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Article

Pulsed Electric Field (PEF) Processing of Chilled and Frozen-Thawed Lamb Meat Cuts: Relationships between Sensory Characteristics and Chemical Composition of Meat

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Department of Food Science, Faculty of Health and Environment Sciences, Auckland University of Technology, Auckland 1010, New Zealand
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Key Laboratory of Agro-Products Processing, Institute of Food Science and Technology, Chinese Academy of Agricultural Sciences, Ministry of Agriculture and Rural Affairs, Beijing 100193, China
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Department of Food Science, University of Otago, PO Box 56, Dunedin 9054, New Zealand
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Riddet Institute, Massey University, Palmerston North 4472, New Zealand
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AgResearch MIRINZ, Ruakura Research Centre, Private Bag 3123, Hamilton 3240, New Zealand
*
Author to whom correspondence should be addressed.
Academic Editor: Tomas Bolumar
Foods 2021, 10(5), 1148; https://doi.org/10.3390/foods10051148
Received: 8 March 2021 / Revised: 10 May 2021 / Accepted: 16 May 2021 / Published: 20 May 2021
The effect of PEF processing and chilled storage on the volatile composition and sensory properties of chilled and frozen lamb cuts was investigated in this study. Results showed that PEF-treated chilled and frozen lamb cuts varied in temporal flavour attributes with storage. Storage for 7 days resulted in oxidized flavour, while PEF treatments for all chilled and frozen cuts were associated with browned and livery flavour attributes. Partial least squares regression (PLSR) was applied to determine the predictive relationships between the volatile composition, fatty acid and amino acid profiles, and sensory responses for PEF treated lamb cuts. The results showed that some volatile compounds (2-nonanone, 2-pentylfuran, pyrrole, methyl pyrazine, 2-ethyl-3-methyl pyrazine, and thiophene) correlated well with the meaty and juicy flavour of PEF treated frozen lamb cuts. In PEF treated chilled lamb cuts, meaty and juicy flavours were associated with the presence of fatty acids (C18:0, SFA, 20:5(n-3), and n-3). In contrast, livery and browned perception of both PEF processed chilled and frozen lamb cuts were associated with the presence of amino acids (threonine, phenylalanine, isoleucine, tyrosine, and methionine), and some volatile compounds (heptanal, 2-ethylfuran, pyridine, dimethyl disulphide, dimethyl trisulphide, and 3,5-diethyl-2-methyl pyrazine). Overall, these results imply that careful consideration of type of meat cuts, PEF pre-treatment, and storage are important when subjecting lamb meat to PEF processing. View Full-Text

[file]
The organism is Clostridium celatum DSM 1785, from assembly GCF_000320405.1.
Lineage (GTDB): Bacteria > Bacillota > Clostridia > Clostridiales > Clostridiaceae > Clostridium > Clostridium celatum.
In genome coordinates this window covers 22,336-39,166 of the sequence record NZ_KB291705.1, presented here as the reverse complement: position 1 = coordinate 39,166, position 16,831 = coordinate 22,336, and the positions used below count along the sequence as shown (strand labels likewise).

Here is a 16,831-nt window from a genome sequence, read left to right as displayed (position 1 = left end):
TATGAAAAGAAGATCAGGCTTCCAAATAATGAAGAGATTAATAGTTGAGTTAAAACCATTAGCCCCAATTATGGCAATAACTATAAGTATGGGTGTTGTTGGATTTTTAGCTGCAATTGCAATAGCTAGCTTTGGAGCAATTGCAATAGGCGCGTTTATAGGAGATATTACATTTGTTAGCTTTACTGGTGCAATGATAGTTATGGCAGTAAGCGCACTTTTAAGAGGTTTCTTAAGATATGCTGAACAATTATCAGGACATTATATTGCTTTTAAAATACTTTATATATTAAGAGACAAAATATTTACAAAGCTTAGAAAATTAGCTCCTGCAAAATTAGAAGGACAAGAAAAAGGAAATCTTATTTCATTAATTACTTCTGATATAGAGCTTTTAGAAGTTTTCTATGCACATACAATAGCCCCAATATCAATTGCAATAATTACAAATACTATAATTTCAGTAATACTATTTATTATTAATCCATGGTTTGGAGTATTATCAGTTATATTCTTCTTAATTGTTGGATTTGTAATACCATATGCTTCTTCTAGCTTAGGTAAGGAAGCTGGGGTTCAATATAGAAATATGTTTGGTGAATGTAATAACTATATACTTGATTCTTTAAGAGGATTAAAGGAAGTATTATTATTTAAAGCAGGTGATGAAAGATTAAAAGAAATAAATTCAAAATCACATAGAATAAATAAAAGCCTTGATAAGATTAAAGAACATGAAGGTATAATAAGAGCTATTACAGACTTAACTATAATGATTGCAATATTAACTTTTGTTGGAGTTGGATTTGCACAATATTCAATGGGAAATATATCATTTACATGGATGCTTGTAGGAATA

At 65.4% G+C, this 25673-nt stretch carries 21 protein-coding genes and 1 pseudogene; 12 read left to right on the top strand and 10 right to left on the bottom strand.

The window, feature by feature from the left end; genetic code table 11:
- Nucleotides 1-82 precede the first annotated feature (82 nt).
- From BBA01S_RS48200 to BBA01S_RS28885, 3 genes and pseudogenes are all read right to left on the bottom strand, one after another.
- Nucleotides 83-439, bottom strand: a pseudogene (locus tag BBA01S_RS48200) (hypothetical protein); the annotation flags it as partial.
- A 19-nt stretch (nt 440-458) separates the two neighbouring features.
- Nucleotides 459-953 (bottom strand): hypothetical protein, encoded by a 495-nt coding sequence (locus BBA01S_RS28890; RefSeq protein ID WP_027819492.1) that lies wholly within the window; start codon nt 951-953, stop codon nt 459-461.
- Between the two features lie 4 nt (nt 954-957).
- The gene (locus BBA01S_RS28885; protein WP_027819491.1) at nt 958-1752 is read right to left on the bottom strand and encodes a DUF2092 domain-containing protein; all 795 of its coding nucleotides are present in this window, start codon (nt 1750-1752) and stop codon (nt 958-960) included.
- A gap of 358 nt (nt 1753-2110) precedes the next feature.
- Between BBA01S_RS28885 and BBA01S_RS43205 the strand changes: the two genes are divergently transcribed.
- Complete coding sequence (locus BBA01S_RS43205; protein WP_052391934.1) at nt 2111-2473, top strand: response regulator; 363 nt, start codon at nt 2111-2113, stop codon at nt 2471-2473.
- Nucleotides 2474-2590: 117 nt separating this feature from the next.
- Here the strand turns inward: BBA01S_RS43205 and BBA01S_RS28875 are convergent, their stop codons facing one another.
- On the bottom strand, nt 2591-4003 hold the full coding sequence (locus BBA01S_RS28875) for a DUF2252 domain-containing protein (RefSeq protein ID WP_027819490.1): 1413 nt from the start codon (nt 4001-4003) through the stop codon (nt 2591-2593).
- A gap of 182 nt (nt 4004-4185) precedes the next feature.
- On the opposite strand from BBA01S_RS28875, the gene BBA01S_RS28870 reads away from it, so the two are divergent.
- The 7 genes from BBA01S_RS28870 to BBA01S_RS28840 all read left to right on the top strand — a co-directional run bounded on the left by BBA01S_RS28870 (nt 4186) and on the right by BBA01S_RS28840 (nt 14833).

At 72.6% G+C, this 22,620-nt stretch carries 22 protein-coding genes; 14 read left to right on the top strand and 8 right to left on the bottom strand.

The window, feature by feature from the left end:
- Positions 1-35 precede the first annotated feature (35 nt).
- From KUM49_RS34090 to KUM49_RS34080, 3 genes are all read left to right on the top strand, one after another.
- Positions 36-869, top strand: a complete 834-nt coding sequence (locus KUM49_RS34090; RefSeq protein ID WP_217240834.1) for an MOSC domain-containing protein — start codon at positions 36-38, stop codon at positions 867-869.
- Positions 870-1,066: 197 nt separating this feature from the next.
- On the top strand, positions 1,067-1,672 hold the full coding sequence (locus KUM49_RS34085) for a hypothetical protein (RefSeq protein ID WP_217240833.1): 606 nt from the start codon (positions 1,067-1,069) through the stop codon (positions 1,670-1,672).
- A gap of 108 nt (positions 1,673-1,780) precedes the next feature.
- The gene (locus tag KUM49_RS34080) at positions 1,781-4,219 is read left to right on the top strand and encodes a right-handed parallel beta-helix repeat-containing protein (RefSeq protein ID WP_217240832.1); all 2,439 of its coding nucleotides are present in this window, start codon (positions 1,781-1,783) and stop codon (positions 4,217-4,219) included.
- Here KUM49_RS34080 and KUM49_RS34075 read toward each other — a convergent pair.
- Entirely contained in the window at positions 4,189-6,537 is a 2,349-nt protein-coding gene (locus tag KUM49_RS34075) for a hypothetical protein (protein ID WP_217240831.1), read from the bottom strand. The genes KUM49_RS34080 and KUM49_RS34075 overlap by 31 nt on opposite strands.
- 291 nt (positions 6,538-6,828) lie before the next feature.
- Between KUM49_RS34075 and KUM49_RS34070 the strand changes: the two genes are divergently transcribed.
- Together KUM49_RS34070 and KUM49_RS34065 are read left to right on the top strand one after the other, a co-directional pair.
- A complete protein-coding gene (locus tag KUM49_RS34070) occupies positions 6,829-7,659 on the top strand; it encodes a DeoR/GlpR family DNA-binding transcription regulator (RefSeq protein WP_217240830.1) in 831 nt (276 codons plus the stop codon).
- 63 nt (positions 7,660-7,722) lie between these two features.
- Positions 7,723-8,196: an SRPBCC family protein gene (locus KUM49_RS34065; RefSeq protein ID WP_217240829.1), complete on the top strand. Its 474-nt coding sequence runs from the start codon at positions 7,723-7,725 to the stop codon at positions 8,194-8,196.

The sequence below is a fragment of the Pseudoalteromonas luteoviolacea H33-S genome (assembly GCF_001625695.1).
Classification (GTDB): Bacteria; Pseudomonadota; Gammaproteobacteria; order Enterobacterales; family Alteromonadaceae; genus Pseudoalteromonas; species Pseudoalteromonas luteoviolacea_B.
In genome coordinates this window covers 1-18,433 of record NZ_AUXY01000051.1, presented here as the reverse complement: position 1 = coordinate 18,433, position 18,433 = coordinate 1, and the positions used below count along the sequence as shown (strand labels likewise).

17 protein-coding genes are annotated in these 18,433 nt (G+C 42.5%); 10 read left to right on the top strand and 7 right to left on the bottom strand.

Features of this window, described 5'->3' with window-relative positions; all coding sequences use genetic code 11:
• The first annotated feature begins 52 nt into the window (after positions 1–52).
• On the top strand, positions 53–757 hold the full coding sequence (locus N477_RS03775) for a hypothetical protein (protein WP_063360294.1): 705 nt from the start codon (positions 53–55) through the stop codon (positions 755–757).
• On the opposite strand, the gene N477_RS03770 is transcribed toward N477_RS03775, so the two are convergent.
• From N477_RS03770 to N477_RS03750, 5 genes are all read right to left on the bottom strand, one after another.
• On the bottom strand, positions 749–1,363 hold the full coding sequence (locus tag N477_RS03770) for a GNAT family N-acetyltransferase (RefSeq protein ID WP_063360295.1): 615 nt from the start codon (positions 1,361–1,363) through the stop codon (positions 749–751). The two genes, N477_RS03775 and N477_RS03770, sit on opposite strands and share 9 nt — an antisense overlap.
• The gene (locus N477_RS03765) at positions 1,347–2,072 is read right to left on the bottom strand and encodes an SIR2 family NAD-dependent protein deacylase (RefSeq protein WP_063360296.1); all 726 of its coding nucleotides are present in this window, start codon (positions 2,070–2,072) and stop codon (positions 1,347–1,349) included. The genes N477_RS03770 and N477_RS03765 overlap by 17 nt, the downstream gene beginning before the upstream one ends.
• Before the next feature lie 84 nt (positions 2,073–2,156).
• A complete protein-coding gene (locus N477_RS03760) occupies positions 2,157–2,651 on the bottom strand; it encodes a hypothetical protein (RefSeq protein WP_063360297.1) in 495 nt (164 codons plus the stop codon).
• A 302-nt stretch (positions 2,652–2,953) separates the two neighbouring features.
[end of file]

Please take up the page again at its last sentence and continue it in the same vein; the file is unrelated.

Keywords: pulsed electric field; lamb; sensory; temporal dominance of sensations; cuts; storage; meat pulsed electric field; lamb; sensory; temporal dominance of sensations; cuts; storage; meat
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MDPI and ACS Style

Kantono, K.; Hamid, N.; Chadha, D.; Ma, Q.; Oey, I.; Farouk, M.M. Pulsed Electric Field (PEF) Processing of Chilled and Frozen-Thawed Lamb Meat Cuts: Relationships between Sensory Characteristics and Chemical Composition of Meat. Foods 2021, 10, 1148. https://doi.org/10.3390/foods10051148

AMA Style

Kantono K, Hamid N, Chadha D, Ma Q, Oey I, Farouk MM. Pulsed Electric Field (PEF) Processing of Chilled and Frozen-Thawed Lamb Meat Cuts: Relationships between Sensory Characteristics and Chemical Composition of Meat. Foods. 2021; 10(5):1148. https://doi.org/10.3390/foods10051148

Chicago/Turabian Style

Kantono, Kevin, Nazimah Hamid, Diksha Chadha, Qianli Ma, Indrawati Oey, and Mustafa M. Farouk 2021. "Pulsed Electric Field (PEF) Processing of Chilled and Frozen-Thawed Lamb Meat Cuts: Relationships between Sensory Characteristics and Chemical Composition of Meat" Foods 10, no. 5: 1148. https://doi.org/10.3390/foods10051148

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